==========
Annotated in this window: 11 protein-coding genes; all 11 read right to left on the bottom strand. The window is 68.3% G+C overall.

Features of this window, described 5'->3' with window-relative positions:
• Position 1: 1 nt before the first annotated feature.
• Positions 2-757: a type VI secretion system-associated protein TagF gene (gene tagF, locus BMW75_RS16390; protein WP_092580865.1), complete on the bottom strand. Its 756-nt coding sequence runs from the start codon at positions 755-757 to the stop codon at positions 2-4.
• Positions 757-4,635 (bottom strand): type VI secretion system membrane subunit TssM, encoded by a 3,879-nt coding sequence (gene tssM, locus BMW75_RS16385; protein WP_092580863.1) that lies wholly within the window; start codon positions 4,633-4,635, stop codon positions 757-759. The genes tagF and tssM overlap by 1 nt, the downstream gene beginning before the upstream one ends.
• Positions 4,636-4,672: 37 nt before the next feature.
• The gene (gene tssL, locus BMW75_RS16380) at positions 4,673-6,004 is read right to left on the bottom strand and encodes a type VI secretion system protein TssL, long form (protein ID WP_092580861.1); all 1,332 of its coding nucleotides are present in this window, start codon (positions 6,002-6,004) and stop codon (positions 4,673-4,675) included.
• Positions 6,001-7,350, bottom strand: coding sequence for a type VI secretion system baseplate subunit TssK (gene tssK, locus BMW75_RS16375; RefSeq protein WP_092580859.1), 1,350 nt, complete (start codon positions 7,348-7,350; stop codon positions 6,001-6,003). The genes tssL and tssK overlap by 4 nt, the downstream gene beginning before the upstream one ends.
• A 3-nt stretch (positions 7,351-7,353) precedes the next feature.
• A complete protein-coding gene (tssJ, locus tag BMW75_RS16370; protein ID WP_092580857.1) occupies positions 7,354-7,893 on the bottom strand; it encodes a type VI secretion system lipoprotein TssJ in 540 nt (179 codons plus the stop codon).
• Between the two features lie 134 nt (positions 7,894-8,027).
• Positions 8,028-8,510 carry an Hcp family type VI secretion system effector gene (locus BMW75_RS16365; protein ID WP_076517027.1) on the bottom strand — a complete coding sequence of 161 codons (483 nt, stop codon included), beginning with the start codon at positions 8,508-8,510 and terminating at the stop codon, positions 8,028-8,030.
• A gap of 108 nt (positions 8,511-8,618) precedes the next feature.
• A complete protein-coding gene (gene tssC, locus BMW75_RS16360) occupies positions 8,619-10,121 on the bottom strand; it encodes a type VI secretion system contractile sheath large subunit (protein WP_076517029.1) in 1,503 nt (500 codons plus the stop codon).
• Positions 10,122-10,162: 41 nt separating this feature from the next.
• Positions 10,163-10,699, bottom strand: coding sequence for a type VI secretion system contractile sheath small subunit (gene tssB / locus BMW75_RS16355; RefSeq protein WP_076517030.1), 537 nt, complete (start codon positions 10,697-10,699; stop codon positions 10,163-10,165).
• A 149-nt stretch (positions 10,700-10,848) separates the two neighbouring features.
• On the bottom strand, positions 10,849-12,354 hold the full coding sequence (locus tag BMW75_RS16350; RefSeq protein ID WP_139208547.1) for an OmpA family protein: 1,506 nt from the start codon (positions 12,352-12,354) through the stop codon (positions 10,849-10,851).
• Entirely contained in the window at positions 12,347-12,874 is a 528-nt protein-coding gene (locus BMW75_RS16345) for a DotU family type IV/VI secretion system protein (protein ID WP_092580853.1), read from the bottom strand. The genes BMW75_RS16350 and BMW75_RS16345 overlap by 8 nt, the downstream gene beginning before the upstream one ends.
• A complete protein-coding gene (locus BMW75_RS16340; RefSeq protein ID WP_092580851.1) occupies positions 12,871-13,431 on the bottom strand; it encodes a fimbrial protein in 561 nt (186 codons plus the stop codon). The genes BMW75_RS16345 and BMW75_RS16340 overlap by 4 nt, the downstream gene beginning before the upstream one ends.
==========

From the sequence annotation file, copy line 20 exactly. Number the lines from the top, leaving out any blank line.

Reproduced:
• A complete protein-coding gene (locus BMW75_RS16340; RefSeq protein ID WP_092580851.1) occupies positions 12,871-13,431 on the bottom strand; it encodes a fimbrial protein in 561 nt (186 codons plus the stop codon). The genes BMW75_RS16345 and BMW75_RS16340 overlap by 4 nt, the downstream gene beginning before the upstream one ends.